NEW YORK, Nov. 1, 2012 /PRNewswire/ -- The Conference Board Consumer Confidence Index®, which had increased in September, improved again in October. The Index now stands at 72.2 (1985=100), up from 68.4 in September. The Present Situation Index increased to 56.2 from 48.7. The Expectations Index rose to 82.9 from 81.5 last month.
The monthly Consumer Confidence Survey®, based on a probability-design random sample, is conducted for The Conference Board by Nielsen, a leading global provider of information and analytics around what consumers buy and watch. The cutoff date for the preliminary results was October 18.
Says Lynn Franco, Director of Economic Indicators at The Conference Board: "The Consumer Confidence Index increased again in October and is now at its highest level this year. Consumers were considerably more positive in their assessment of current conditions, with improvements in the job market as the major driver. Consumers were modestly more upbeat about their financial situation and the short-term economic outlook, and appear to be in better spirits approaching the holiday season."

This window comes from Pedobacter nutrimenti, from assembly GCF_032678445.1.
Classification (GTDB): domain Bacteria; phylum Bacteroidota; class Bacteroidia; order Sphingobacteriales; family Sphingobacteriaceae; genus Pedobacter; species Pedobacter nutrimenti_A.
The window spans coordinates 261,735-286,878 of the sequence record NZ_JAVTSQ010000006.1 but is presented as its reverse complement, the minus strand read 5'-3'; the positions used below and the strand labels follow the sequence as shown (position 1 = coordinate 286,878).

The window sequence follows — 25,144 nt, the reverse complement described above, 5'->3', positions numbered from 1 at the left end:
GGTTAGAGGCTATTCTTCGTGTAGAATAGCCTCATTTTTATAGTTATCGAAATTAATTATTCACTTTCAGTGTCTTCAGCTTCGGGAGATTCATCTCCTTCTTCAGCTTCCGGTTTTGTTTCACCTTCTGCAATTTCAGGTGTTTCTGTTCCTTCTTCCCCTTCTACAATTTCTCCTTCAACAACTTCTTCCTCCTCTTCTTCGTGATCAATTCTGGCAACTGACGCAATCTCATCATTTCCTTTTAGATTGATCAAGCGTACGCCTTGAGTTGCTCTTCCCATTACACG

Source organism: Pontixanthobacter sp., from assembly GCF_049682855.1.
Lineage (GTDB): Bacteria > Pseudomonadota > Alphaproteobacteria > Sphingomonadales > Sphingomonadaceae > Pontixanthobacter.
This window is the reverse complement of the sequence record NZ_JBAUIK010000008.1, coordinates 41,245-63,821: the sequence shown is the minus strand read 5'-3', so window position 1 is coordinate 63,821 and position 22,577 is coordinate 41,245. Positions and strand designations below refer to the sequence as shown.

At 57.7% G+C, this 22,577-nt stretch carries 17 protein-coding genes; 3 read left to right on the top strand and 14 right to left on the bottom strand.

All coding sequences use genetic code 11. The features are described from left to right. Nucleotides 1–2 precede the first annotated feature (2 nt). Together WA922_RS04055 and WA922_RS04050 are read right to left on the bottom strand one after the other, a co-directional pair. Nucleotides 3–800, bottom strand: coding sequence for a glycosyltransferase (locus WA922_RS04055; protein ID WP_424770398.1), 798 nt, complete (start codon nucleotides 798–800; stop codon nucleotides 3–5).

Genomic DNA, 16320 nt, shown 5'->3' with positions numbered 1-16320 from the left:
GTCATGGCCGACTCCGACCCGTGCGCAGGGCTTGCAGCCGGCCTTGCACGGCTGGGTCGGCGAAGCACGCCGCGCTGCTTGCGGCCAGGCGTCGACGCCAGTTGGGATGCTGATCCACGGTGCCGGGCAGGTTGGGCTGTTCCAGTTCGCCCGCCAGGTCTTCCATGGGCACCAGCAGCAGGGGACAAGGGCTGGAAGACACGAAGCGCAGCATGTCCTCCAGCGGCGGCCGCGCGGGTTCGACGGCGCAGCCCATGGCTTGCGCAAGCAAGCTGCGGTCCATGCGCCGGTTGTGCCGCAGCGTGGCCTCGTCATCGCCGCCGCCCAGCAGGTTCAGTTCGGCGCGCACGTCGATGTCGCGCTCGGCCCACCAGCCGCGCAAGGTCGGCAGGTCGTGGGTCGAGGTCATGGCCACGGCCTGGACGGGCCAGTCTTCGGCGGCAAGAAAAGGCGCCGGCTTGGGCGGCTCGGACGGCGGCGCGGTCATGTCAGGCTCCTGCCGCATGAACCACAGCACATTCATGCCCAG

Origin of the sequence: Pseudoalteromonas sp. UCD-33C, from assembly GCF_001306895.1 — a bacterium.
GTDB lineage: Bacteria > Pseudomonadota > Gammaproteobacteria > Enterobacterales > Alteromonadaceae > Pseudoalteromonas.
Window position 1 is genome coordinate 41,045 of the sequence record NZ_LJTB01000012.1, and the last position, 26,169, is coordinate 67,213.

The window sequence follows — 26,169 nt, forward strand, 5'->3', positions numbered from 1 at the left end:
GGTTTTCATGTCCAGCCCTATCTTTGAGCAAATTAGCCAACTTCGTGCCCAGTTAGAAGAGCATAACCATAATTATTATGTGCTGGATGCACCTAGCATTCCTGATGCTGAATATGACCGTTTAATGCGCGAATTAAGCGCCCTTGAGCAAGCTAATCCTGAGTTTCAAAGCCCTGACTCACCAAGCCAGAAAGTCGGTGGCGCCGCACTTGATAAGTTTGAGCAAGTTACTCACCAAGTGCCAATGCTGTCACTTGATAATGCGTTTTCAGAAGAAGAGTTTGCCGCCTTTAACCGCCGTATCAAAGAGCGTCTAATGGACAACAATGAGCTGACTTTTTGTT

Consumers' assessment of current conditions improved in October. Those claiming business conditions are "good" rose to 16.5 percent from 15.3 percent, while those saying business conditions are "bad" edged down to 33.1 percent from 33.8 percent. Consumers' appraisal of the labor market was also more positive. Those stating jobs are "plentiful" increased to 10.3 percent from 8.1 percent, while those claiming jobs are "hard to get" declined to 39.4 percent from 40.7 percent.
Consumers were generally more optimistic about the short-term outlook in October. Those anticipating an improvement in business conditions over the next six months increased to 21.4 percent from 17.9 percent. However, those expecting business conditions to worsen edged up to 15.1 percent from 14.5 percent.
Consumers' outlook for the labor market was also mixed. Those anticipating more jobs in the months ahead increased to 19.2 percent from 18.1 percent, while those expecting fewer jobs increased to 20.3 percent from 18.7 percent. The proportion of consumers expecting an increase in their incomes edged up to 16.7 percent from 15.9 percent.
October 2012 Consumer Confidence Survey®
The Conference Board
SOURCE The Conference Board